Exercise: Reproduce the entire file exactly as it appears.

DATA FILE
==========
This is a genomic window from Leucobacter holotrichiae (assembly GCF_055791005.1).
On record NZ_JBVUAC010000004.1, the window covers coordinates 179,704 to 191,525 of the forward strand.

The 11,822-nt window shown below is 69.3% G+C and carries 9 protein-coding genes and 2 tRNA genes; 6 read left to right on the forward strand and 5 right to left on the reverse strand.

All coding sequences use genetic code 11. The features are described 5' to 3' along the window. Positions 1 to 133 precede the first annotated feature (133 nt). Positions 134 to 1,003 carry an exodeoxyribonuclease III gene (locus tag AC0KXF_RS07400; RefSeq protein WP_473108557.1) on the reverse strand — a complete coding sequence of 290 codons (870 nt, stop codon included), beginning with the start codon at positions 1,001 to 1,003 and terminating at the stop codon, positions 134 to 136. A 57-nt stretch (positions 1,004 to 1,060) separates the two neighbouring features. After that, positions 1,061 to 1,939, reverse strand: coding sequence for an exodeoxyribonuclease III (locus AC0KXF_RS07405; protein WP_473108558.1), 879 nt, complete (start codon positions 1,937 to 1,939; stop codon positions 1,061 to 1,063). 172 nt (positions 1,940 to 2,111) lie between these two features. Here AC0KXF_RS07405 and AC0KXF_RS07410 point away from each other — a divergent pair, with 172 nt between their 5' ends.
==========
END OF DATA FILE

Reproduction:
This is a genomic window from Leucobacter holotrichiae (assembly GCF_055791005.1).
On record NZ_JBVUAC010000004.1, the window covers coordinates 179,704 to 191,525 of the forward strand.

The 11,822-nt window shown below is 69.3% G+C and carries 9 protein-coding genes and 2 tRNA genes; 6 read left to right on the forward strand and 5 right to left on the reverse strand.

All coding sequences use genetic code 11. The features are described 5' to 3' along the window. Positions 1 to 133 precede the first annotated feature (133 nt). Positions 134 to 1,003 carry an exodeoxyribonuclease III gene (locus tag AC0KXF_RS07400; RefSeq protein WP_473108557.1) on the reverse strand — a complete coding sequence of 290 codons (870 nt, stop codon included), beginning with the start codon at positions 1,001 to 1,003 and terminating at the stop codon, positions 134 to 136. A 57-nt stretch (positions 1,004 to 1,060) separates the two neighbouring features. After that, positions 1,061 to 1,939, reverse strand: coding sequence for an exodeoxyribonuclease III (locus AC0KXF_RS07405; protein WP_473108558.1), 879 nt, complete (start codon positions 1,937 to 1,939; stop codon positions 1,061 to 1,063). 172 nt (positions 1,940 to 2,111) lie between these two features. Here AC0KXF_RS07405 and AC0KXF_RS07410 point away from each other — a divergent pair, with 172 nt between their 5' ends.